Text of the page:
Why Immunity Is Necessary for FISA Reform
Conn Carroll /
Congress has had 178 days since the Protect America Act was signed on August 5, to come to an agreement on how to modernize the Foreign Intelligence Surveillance Act. Now it appears they will have another 15. Everybody agrees the 1978 act is hopelessly out of debate, but those on the left always gloss over why, instead scaring their followers with stories about how the Bush Administration is reading everyone’s email and listening to everyone’s phone calls. A quick review of the known facts demonstrates why the bi-partisan FISA changes ought to be passed by Congress and why they must include immunity for telecom companies from nuisance lawsuits.
- Passed in 1978 FISA required US intelligence agencies to obtain warrants to monitor communications through wire and cable since those calls were mostly domestic, but also allowed US intelligence to conduct needed warrantless surveillance on radio and satellite communications since most of the calls were international.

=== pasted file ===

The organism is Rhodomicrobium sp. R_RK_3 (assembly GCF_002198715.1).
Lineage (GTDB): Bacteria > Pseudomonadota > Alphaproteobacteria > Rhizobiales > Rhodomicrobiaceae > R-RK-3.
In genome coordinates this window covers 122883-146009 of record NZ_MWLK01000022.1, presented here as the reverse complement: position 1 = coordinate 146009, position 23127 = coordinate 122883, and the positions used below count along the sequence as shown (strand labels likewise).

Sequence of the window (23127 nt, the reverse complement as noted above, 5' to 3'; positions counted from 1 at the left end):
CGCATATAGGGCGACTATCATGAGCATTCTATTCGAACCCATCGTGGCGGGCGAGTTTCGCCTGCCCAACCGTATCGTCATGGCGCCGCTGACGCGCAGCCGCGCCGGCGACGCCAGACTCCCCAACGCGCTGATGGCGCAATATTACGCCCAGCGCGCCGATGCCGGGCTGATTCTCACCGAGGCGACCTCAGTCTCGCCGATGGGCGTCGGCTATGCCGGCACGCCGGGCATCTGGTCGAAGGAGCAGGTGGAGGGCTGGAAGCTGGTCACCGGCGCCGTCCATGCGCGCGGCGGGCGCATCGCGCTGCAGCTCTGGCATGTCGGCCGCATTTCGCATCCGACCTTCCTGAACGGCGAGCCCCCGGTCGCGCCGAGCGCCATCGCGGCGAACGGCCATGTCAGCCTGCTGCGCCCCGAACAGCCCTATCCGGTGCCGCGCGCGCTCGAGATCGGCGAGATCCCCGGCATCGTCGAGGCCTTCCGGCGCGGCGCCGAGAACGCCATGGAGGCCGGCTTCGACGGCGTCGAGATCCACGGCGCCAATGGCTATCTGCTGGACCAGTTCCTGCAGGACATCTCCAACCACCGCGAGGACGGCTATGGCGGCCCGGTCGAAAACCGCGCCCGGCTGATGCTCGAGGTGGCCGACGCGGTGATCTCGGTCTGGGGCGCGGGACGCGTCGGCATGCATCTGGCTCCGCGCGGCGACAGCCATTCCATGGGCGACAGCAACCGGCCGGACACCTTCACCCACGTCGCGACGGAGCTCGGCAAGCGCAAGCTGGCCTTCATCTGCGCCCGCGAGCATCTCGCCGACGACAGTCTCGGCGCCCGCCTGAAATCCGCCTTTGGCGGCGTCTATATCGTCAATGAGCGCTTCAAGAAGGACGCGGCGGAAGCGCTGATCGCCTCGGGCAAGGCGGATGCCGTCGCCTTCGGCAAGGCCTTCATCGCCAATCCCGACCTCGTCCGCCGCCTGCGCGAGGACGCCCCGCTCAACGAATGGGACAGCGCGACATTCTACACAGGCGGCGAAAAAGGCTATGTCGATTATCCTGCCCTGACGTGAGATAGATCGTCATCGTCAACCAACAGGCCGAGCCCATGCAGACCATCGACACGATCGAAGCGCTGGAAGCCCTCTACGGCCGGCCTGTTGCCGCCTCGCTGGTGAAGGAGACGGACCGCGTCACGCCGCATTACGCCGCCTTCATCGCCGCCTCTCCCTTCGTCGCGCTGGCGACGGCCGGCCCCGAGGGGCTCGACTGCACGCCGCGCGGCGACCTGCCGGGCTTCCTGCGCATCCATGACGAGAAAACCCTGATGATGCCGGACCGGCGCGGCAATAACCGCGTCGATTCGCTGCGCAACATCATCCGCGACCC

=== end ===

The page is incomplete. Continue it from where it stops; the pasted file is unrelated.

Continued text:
- Technology has since changed so that now most international to international communications run through wires and cables (think emails), many of which exist in the United States. In the aftermath of 9/11, President Bush instituted a terrorist surveillance program, after advising leaders of both parties in Congress, that did not conform to FISA’s outdated requirements.
- Telecom companies, relying on the Administrations word (and the fact that both parties in Congress had been briefed on the plan), cooperated with US intelligence agencies. Since then the US has thwarted 19 known terrorist attacks.
- When selected details of the program were leaked to the New York Times in 2005 a public firestorm ensued. By 2007 the White House worked out a deal with Congress to temporarily amend FISA so that vital intelligence gathering could continue.
- Now progressive activists are pushing to punish those telecom companies that answered the call to help protect our country by allowing nuisance lawsuits to go forward. (more…)